Wondrous Words Wednesday
Wondrous Words Wednesday is hosted by Bermudaonion’s Weblog. Kathy says: “Wondrous Words Wednesday is a weekly meme where we share new (to us) words that we’ve encountered in our reading.”
My words this week come from Lady Macbeth’s Daughter by Lisa Klein. Since it’s a Young Adult title, I was surprised that it had so many new words to learn. I guessed that they were mostly geographical words used in Scotland, so I used the online Oxford English Dictionary as my resource. The OED is my favorite of the online sources that I have access to with my library card.
shilpit, p. 52
“I myself have seen the hag’s flowing green hair and her shilpit arms like those of a starveling,” says Colum, lifting his arms and wiggling his fingers.
shilpit: Of persons: Pale and sickly-looking; weak, feeble, puny.
Shilpit can also be used to describe weak liquor.
shieling, p. 55
Finally it is the feast of Beltane and I can go to the shieling again.
shieling: A piece of pasture to which cattle may be driven for grazing.
In this book, they are grazing sheep on the shieling.
bothy, p. 55
I am fourteen and I can build a small bothy and kindle a fire almost as well as Colum.
bothy: A hut or cottage
burn, p. 111
The burn rushes along as always, but there are no flowers blooming on its banks, and the birds sing plaintive notes as if protesting the loss.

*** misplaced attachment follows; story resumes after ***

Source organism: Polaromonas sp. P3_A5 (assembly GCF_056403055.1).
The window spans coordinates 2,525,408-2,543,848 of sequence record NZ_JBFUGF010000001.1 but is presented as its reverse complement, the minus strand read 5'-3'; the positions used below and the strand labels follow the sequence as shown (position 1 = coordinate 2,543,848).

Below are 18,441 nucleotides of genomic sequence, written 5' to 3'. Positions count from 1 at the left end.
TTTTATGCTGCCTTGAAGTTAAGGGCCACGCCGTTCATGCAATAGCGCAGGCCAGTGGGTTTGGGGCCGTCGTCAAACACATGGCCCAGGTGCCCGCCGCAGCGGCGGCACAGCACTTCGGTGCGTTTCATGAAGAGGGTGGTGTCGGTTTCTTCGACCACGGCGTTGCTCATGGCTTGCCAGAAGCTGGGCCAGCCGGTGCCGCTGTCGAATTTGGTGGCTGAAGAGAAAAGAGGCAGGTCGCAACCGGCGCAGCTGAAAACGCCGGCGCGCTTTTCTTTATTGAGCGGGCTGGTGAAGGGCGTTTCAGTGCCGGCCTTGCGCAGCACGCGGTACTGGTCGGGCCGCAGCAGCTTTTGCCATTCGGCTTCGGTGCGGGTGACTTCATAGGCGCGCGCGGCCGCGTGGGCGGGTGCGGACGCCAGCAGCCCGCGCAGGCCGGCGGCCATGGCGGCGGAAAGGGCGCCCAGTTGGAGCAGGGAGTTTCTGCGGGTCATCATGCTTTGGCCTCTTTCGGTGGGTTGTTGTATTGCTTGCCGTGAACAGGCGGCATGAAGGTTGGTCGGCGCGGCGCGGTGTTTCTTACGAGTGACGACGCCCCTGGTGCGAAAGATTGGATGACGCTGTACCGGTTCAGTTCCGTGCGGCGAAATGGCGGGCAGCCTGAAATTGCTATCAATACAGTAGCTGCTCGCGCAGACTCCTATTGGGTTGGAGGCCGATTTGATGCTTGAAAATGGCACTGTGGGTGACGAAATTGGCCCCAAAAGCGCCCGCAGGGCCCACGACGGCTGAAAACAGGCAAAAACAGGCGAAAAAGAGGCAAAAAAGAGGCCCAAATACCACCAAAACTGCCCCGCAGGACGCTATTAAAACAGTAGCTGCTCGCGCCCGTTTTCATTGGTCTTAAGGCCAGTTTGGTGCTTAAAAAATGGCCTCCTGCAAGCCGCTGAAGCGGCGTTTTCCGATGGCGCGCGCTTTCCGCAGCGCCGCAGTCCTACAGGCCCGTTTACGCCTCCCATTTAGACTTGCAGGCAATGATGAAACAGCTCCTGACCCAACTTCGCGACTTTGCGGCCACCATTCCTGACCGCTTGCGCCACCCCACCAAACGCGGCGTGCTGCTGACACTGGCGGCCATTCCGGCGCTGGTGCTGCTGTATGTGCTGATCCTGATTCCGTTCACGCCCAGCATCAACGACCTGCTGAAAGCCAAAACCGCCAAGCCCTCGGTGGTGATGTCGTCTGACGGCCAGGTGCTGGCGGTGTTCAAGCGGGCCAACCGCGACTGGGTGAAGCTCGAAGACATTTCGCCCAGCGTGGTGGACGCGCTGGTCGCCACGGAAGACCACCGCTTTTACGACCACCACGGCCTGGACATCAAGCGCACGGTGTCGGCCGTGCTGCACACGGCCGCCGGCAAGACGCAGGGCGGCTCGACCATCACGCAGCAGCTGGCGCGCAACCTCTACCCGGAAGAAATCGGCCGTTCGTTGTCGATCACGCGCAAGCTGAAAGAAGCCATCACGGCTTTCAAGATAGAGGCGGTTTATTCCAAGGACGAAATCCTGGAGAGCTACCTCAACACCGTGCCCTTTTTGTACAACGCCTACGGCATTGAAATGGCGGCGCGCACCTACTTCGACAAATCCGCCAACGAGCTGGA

burn: A small stream or brook.
Have you learned any new words recently? Visit today’s Wondrous Words Wednesday post for links to other bloggers words. I learned from The House of The Seven Tails, that the seasonal migration of livestock and their tending humans, as I’m reading about in Lady Macbeth’s Daughter, has a word: transhumance.
Interesting words! I’m going to try my best to remember shilpit since it sounds rather naughty. I have a friend I want to try it out on. Thanks for playing along.
Luv the words especially bothy. Didn’t know about Lady Macbeth’s Daughter. Would like to read that one.
Oh, I knew burn but only because I have a mad crush on Scottish accents so I watch a lot of British (especially with Scots) tv. The rest are all new to me. I love these British words and wish I had more of a chance to use them without sounding odd.
All your words sound like the book is fun. I’m with Kathy – I like shilpit. That’s one I want to try out on a friend too.
You would think young adult wouldn’t be that hard – no relief anywhere!